iTALK: Speaking SciComm – a Panel Discussion about Public Relations

By Amy Duncan, Goldfish Consulting

Distill why the general public should care about your story and pitch reporters repeatedly until you get a reply. So says a panel of public relations experts who spoke at “iTALK:  Speaking SciComm – a Panel Discussion” hosted by LaunchBio and SDBN on October 16, 2018 at Genesis at Campus Point. Moderated by Neil Thompson of Teach the Geek, the panel was organized to help local life science entrepreneurs understand how journalists decide which science stories to report and how they can attract attention to their company.

The discussion was led by Josh Baxt, Freelance Science and Healthcare Writer, Carmella Remillard, Senior Medical Writer at Hologic, Inc., Jessica Yingling, Ph.D., President of Little Dog Communications, Heather Buschman, PhD,  Senior Manager, Communications and Media Relations, UC San Diego Health, and Brittany Meiling, reporter, San Diego Union-Tribune. The first half of the session addressed how the panelists broke into science communication. This summary covers the second half of the session, which covered how a company can use science communication to achieve specific goals.

What to Write About

A key function of public relations is to write press releases and send them to media with the hopes they’ll pick them up and write their own stories. Before writing, Dr. Yingling advises to first think about your goals, what you are trying to achieve, and who the target audience is. For a biotech company, their goals may be targeted towards the needs of investors, partners, employees, collaborators, or clinical trial recruitment. Dr. Yingling matches the communication goals to the goals of the media outlet. If you are targeting media that is writing daily news pieces, Dr. Yingling says to think about it in a daily sense. She says the “dailies” write on the four D’s:  donors (fundraising), deals, data, and drama. She tries to stay in the first three.

Where to Submit

Different media outlets favor different types of news. Dr. Buschman says it’s best to be targeted so you don’t become noise. For distribution services she subscribes to EurekAlert! run by The American Association for the Advancement of Science (AAAS). She posts news releases there because it’s a go-to site for journalists who are interested to find what’s new and coming out in science-related news. If the news is of interest to other scientists, she will target trade media publications. Think Genetic Engineering and Biotechnology News (GEN) or GenomeWeb. Dr. Yingling pitches very specific trades such as (alphabetically) BioCentury, BioWorld, Fierce, MedCity News, Endpoints, as well as GEN and GenomeWeb. “Each of those has their own particular take,” says Dr Yingling. “It’s about being able to match the news with the reporter.”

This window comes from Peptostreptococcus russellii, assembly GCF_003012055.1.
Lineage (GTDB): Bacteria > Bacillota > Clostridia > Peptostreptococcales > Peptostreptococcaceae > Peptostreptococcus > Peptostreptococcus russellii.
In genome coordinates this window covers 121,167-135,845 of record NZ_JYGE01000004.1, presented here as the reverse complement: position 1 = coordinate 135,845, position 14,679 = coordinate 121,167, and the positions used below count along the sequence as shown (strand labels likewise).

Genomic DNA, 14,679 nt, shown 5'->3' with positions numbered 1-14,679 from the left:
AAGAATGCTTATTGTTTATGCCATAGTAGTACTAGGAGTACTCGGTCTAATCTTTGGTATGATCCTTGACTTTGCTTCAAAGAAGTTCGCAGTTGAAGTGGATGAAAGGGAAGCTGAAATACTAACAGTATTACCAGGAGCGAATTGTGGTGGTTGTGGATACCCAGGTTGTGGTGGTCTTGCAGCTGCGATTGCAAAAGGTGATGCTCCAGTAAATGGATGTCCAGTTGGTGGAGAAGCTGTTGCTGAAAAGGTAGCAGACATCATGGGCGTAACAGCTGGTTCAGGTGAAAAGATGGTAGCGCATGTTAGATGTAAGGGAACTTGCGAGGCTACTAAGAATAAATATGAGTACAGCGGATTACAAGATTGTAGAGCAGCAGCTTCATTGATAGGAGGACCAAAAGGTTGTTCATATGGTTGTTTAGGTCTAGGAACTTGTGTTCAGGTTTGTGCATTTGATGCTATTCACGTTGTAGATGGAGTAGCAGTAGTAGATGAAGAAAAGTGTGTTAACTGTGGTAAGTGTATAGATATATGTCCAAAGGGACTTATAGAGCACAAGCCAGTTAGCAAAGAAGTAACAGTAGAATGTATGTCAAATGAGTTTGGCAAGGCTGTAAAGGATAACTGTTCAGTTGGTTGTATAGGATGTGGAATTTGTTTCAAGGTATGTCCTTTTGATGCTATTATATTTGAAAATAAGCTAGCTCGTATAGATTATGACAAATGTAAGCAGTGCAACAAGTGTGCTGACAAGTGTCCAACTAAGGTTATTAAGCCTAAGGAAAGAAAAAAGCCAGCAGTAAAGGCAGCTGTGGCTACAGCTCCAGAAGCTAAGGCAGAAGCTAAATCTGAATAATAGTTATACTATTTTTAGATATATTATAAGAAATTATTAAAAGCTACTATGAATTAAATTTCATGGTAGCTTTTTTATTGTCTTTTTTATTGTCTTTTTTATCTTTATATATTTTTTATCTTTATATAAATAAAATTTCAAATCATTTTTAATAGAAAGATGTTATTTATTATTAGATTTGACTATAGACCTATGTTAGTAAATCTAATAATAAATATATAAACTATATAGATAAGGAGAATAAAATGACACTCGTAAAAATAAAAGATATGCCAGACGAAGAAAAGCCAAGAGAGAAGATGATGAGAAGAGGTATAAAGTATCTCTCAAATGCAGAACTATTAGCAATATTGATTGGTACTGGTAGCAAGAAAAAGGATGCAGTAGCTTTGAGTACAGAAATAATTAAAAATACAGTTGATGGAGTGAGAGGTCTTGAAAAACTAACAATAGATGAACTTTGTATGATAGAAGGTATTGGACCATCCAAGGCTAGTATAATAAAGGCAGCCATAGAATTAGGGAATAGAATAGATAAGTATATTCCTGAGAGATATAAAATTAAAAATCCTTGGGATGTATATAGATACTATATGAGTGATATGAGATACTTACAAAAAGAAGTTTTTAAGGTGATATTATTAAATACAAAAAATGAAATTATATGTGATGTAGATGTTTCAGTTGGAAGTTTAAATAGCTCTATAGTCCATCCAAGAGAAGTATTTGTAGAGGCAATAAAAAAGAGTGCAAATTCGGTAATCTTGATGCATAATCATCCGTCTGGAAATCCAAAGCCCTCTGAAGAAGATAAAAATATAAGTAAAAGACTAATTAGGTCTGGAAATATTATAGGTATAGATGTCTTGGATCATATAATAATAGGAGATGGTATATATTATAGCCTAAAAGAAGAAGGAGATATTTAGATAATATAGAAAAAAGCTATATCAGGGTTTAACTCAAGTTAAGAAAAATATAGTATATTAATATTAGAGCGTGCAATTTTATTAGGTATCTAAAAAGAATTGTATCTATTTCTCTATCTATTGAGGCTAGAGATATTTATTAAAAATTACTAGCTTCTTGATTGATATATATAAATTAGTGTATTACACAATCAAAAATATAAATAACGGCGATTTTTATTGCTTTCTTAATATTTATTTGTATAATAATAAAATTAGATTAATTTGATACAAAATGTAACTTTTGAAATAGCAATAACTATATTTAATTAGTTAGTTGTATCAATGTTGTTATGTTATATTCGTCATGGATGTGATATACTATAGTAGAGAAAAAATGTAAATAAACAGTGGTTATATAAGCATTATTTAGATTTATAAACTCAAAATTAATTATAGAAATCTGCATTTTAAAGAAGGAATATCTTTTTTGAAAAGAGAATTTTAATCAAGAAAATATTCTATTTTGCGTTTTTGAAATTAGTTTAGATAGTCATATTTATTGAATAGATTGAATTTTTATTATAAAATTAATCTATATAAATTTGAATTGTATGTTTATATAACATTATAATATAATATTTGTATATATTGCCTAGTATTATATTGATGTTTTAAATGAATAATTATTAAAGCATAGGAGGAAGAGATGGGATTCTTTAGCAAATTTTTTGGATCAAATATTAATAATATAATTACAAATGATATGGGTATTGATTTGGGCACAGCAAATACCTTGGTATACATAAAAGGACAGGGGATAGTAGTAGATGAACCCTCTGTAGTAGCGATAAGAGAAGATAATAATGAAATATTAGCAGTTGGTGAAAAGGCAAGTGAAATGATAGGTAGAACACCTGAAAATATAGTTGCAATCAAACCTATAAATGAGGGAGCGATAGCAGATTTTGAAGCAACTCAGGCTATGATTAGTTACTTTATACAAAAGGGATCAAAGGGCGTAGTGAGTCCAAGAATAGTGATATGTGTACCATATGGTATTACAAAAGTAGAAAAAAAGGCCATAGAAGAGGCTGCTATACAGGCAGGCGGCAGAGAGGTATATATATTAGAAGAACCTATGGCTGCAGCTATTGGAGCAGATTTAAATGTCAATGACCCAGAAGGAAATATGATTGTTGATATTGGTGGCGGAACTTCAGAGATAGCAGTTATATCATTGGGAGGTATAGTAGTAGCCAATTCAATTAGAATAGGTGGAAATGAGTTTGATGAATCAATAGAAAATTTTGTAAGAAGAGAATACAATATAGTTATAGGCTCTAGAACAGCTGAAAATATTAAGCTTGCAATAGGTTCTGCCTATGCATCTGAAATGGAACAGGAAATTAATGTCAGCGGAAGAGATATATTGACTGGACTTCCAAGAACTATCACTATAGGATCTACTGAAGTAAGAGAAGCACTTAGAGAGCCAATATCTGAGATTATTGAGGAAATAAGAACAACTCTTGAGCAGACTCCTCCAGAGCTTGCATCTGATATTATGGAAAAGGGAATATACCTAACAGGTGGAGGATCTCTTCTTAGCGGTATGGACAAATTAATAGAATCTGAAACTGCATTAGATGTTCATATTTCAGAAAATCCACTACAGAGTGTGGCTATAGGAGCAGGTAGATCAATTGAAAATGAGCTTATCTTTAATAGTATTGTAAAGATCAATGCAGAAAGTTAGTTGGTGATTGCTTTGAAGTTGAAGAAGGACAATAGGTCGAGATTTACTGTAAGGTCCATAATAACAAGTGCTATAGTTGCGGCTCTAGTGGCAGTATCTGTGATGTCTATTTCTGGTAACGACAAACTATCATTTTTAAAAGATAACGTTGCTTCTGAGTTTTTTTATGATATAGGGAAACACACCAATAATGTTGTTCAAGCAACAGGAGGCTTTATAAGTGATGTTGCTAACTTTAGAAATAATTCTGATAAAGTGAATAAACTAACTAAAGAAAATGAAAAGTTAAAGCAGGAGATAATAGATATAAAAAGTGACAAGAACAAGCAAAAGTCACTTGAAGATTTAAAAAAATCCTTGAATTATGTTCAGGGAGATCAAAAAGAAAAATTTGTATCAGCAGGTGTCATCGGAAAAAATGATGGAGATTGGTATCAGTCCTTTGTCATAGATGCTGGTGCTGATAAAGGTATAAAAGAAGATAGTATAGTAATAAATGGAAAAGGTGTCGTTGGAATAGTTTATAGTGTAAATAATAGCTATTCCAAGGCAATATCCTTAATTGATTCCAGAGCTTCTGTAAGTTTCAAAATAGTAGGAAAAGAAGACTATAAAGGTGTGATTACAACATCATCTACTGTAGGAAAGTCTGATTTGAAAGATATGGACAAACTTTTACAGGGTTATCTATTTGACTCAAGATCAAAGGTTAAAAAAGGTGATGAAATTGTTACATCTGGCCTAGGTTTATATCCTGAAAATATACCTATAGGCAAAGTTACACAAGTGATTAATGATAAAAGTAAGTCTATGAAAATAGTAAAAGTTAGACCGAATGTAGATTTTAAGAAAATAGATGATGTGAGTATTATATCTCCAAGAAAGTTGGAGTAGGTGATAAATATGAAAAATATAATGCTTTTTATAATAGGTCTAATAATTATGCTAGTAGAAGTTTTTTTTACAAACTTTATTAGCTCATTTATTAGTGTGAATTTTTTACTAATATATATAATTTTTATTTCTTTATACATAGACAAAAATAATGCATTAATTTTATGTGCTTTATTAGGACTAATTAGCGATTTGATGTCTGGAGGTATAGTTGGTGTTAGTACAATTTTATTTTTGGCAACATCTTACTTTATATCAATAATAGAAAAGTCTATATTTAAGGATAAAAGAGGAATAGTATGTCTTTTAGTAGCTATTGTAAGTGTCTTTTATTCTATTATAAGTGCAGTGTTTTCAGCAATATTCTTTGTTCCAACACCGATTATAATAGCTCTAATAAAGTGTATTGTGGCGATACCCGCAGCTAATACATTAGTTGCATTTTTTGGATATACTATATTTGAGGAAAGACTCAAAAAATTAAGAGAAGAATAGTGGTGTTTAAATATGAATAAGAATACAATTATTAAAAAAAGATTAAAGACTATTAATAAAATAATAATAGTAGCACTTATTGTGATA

How to Pitch Reporters

Reporters can receive hundreds of pitches a day in their in-box. It can be very time intensive to read every pitch—and they often don’t. In order to get their attention, you need to hook the reporter right away—in a couple of sentences—with why they should care about your story. Reporters are writing for audiences that don’t know anything about your company or what you’re working on. “What needs to be right in the headline, and definitely through the bulk of the press release, is what matters to the outsider,” says Ms. Meiling. “Don’t ask yourself what you feel is interesting about your story. Instead ask yourself what your neighbor would think is interesting.” She adds that your “neighbor” doesn’t typically know anything about biology or chemistry. Even if you are writing for an industry journal, a lot of readers aren’t going to be specialized in your area or field. It needs to be interesting to all of us.

How to Reach Reporters

Most reporters probably prefer emails, but Ms. Meiling actually prefers phone calls because, as she points out, “I get so many emails and nobody calls me anymore.” She also likes to meet for coffee. She doesn’t expect every coffee meeting to turn into a story, but just enjoys learning about what’s going on in the community. She says the bulk of her ideas come from previous stories. “When you're reporting on a story, you get out and talk to a lot of people, go to their offices, they introduce you to people they know, maybe a small snippet of a conversation from one story will lead to a whole other story,” said Ms. Meiling. “Or I get introduced to people at events. I thought I’d be writing all the time. But I’m not. I’m networking all the time.”

Final Advice

If you have a news item that you think will fit with a particular media outlet, just keep bugging the reporter until they respond to you. Most reporters say, “Don’t bug me.” But Ms. Meiling says, “If you annoy us five times, by the fifth time we’ll look at it. If they don’t answer your three emails then give a phone call.”

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